We got to know you when you were living in New York, before you relocated to LA and started Fairseason. How do you think that move has influenced you and the path you’ve taken with your business?
The move to LA was so important for me and for my business. There are many reasons why, but most importantly there were opportunities for me in LA that didn’t exist in New York. I felt that it was easier to break into the field here in LA. In New York channels seemed established and difficult to get into. I got to LA and there was a market where I could sell my things every weekend, and tons of networking with other small business owners.
Who’s got a better vintage scene? New York or LA? Why?
I think the scene is better in LA. We have everything – from the best flea markets in the world to the most exclusive, high end vintage ateliers, and everything in between.
Were you nervous about quitting a 9-5 and starting your own thing?
What I did was a little bit crazy, so I had a lot of anxiety in the beginning, but I couldn’t see going back out into the ‘traditional’ job marketplace.
Did it take a significant investment to start your business or were you able to start slow and manage the financial aspect yourself?
I feel like I’m still starting slow! In the very beginning I bought a lot of inventory in a short amount of time, so that was an investment, but I didn’t want to take on debt to start. I still feel the same way.
You started on Etsy right? Did that make it easier to start your business?
Yes, Etsy is still my main marketplace. I’m not a technical person, so Etsy was a way for me to have a site without taking on the design or the commerce functions by myself. It was, and still is a great resource.
Toni wearing a pair of her vintage denim.
What are the best and worst things about owning your own business?
I work longer and harder than I ever did at a nine to five, but everything that I make and do is mine. That’s a million times more rewarding than any job I’ve done for someone else.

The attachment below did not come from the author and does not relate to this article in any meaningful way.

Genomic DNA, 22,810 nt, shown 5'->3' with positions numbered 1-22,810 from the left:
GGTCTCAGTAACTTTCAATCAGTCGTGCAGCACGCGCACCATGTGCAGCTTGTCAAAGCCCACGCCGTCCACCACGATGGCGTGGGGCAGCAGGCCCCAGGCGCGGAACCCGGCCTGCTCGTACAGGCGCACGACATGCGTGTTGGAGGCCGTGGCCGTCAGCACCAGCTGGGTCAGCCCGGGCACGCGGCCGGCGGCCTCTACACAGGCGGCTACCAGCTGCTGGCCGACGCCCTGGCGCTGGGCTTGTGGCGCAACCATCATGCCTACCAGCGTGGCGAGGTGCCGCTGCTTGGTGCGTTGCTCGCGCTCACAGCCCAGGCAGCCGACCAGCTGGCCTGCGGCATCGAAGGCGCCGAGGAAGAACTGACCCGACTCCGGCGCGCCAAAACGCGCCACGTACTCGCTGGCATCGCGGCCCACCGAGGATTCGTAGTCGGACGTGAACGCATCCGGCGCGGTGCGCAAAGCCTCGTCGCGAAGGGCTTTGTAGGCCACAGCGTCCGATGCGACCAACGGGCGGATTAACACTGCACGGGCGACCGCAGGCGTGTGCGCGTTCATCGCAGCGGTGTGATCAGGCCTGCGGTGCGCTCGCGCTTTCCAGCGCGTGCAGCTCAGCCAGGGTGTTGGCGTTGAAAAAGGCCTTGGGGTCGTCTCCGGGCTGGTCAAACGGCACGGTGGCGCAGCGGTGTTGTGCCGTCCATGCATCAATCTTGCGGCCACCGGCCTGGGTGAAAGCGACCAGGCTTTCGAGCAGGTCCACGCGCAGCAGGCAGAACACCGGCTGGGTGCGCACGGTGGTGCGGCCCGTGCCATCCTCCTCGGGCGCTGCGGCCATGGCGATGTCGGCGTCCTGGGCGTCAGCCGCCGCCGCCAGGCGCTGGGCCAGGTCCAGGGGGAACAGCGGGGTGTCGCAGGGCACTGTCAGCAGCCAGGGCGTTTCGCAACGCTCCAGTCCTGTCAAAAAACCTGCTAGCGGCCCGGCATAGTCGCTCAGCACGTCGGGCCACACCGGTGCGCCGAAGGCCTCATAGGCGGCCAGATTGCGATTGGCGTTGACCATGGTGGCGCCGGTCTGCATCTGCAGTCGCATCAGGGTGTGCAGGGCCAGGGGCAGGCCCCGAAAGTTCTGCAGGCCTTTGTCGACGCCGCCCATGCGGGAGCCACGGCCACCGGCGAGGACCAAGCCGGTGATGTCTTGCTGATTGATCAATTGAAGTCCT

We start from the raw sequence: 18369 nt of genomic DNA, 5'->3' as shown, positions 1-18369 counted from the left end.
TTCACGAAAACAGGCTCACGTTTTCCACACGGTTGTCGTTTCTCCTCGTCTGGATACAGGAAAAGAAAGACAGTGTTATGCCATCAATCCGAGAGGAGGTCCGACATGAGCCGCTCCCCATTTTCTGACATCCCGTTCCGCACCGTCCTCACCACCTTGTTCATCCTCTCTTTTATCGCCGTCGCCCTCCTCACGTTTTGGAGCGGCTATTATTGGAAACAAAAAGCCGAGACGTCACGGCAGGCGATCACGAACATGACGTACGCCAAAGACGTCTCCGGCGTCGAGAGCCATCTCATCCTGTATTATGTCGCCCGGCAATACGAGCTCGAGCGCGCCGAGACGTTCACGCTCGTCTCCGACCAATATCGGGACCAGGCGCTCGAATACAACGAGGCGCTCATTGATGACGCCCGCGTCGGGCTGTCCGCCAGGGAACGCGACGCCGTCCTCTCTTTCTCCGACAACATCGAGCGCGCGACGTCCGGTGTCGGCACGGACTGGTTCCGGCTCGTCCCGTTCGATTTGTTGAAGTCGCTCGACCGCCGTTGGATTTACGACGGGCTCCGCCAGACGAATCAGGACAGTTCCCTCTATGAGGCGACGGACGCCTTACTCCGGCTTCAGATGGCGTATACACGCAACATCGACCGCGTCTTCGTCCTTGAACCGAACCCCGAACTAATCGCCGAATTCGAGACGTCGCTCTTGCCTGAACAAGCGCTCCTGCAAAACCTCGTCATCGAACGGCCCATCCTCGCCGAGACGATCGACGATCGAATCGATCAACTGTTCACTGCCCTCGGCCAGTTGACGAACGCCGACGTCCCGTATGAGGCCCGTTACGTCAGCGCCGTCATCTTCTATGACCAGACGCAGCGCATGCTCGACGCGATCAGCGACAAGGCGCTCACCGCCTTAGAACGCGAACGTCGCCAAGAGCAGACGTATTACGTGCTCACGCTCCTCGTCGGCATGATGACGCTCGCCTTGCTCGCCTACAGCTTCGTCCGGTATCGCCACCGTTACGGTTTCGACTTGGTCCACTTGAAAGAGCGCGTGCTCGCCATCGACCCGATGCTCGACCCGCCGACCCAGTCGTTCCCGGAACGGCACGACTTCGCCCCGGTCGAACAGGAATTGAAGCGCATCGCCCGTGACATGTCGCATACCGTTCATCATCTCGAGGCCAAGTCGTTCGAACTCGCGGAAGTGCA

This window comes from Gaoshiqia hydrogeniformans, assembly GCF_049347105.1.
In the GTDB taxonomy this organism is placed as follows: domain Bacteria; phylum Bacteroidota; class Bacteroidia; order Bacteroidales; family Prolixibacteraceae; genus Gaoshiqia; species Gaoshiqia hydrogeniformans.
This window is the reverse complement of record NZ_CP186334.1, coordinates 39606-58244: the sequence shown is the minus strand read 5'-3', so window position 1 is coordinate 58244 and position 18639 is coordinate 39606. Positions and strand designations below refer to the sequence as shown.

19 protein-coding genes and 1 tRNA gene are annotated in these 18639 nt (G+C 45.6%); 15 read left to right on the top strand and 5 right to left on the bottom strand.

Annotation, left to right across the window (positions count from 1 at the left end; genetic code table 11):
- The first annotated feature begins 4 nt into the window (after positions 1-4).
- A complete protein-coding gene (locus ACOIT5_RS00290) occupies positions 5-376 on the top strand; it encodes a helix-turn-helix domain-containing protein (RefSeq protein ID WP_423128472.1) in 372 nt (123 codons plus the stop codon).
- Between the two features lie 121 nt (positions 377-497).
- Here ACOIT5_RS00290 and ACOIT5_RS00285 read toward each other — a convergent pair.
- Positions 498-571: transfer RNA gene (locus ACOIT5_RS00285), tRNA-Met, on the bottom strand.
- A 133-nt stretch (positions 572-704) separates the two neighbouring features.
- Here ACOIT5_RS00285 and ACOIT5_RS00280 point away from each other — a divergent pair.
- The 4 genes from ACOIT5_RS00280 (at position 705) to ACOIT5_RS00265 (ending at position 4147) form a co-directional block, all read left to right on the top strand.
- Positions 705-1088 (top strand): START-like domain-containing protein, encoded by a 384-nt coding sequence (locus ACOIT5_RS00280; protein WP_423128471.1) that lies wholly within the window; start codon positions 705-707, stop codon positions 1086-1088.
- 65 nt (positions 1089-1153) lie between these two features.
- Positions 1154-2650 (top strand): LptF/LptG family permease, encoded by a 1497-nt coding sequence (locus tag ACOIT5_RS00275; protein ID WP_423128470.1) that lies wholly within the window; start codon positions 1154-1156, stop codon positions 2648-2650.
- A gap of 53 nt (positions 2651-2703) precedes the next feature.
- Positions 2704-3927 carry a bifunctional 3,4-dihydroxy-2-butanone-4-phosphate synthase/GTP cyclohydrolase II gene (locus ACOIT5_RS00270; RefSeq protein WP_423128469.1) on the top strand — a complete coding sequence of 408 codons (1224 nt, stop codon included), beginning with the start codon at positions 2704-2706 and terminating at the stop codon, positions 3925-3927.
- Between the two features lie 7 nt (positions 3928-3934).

How do you select the denim for your shop? Do you think you have a particular style that you’re drawn to?
I source pretty close to 100% US made denim. That’s the first thing that I look for. Beyond that I’m searching for sizes that will work for my customers, and washes that are gorgeous. I like to mix in some distressed pieces, and I focus on the 60s-80s. In general I want a timeless, as opposed to a trendy look.
Jane Birkin and her daughters / Diana Ross
If you were to expand your business to other categories, what would your dream scenario be?
I would love to get into new categories. I have plenty of ideas for things that I want to make, mostly in housewares, and mostly using re-purposed materials that I’ve been hoarding. I’ve also gotten to know a handful of local makers, and I’d love to show off their work.
Do you have other interests that you ever considered pursuing as a career?
I had a few careers before I got to where I am now, so I got my exploring out of the way I think. I always wish that I could take a class here and there. If I ever have time it’ll be art history.
Do you know any interesting facts about vintage denim?
There is so much to know it gets overwhelming. Even if you’re just looking at Levi’s, and there are so many other brands out there. The things that I know are the minutia that help me to identify age and value, nothing that would be really interesting to a normal person!
Do you have an all-time favorite pair?
Yes, I’m wearing them right now. They’re 501s with a lot of patches in important places. They must’ve been blue at some point, but now they’re pretty much white. I’ll wear them until they are too shredded to be ok in public.